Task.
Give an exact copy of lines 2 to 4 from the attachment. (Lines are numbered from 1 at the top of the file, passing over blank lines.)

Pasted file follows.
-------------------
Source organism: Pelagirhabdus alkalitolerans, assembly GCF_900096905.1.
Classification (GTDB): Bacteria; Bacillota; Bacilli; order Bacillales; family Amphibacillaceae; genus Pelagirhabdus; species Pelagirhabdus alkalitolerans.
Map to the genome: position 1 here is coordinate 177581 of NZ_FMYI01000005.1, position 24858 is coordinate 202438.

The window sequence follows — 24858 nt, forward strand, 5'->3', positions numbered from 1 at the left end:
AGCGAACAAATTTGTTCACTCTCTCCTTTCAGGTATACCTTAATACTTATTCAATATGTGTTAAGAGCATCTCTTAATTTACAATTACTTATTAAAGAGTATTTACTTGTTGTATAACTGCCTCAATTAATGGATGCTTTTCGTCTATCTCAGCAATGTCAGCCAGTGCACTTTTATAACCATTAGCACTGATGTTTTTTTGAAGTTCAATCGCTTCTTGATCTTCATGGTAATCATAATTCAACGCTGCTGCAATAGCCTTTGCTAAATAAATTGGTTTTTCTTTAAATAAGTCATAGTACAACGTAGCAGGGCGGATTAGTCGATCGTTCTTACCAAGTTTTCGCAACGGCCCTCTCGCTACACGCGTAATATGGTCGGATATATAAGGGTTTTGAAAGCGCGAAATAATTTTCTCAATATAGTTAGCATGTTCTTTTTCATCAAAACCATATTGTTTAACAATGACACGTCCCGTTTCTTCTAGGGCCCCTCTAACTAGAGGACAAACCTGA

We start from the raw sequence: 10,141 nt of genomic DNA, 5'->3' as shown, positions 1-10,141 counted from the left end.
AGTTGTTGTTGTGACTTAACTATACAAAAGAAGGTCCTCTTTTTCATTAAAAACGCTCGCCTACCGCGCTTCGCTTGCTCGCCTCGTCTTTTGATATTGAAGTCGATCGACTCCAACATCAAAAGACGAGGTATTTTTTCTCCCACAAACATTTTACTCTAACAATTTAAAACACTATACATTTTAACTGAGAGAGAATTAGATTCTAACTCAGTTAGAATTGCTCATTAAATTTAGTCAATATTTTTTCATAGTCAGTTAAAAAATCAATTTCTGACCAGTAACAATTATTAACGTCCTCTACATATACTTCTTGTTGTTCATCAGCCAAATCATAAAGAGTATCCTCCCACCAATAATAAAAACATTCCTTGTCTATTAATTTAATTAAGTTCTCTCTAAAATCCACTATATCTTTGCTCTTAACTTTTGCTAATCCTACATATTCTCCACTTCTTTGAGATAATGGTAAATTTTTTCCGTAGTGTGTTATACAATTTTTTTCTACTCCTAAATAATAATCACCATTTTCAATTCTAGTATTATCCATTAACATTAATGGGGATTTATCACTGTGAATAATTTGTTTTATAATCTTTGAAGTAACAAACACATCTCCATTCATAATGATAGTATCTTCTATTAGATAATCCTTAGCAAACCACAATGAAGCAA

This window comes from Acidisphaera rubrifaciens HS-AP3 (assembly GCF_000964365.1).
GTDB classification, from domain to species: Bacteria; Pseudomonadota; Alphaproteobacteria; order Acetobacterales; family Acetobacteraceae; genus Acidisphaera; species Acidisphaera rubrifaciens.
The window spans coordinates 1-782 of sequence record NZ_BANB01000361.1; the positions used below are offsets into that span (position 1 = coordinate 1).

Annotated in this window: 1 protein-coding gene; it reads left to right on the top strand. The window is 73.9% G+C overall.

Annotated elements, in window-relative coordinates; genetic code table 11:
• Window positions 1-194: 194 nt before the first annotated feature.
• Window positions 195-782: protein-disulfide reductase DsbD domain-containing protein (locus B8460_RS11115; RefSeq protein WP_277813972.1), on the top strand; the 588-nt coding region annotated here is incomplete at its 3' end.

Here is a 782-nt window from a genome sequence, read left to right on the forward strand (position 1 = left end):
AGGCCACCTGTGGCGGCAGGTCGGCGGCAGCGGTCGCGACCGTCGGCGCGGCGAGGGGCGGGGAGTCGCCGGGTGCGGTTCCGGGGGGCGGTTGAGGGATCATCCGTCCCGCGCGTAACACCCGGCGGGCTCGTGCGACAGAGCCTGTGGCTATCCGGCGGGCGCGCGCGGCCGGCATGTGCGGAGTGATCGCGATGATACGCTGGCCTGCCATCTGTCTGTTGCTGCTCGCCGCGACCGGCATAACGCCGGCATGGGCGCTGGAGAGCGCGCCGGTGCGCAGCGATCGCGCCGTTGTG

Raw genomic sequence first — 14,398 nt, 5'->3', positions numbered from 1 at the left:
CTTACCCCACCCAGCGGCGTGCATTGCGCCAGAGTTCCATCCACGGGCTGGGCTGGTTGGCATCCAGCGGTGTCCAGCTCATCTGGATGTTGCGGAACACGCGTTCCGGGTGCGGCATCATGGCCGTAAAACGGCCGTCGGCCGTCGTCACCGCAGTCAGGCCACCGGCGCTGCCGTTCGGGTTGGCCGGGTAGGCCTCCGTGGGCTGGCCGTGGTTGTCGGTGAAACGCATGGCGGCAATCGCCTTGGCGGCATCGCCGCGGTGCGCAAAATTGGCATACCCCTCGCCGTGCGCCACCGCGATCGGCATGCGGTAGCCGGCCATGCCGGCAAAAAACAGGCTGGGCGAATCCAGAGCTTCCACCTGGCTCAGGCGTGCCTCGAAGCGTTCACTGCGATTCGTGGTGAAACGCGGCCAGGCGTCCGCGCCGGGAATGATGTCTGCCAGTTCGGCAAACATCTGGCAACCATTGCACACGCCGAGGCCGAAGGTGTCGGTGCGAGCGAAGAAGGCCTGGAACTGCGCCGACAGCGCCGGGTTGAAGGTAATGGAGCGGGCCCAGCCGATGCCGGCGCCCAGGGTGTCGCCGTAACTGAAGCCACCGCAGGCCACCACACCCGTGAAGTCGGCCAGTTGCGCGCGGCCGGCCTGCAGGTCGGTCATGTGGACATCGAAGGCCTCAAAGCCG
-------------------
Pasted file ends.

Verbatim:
Classification (GTDB): Bacteria; Bacillota; Bacilli; order Bacillales; family Amphibacillaceae; genus Pelagirhabdus; species Pelagirhabdus alkalitolerans.
Map to the genome: position 1 here is coordinate 177581 of NZ_FMYI01000005.1, position 24858 is coordinate 202438.

The window sequence follows — 24858 nt, forward strand, 5'->3', positions numbered from 1 at the left end: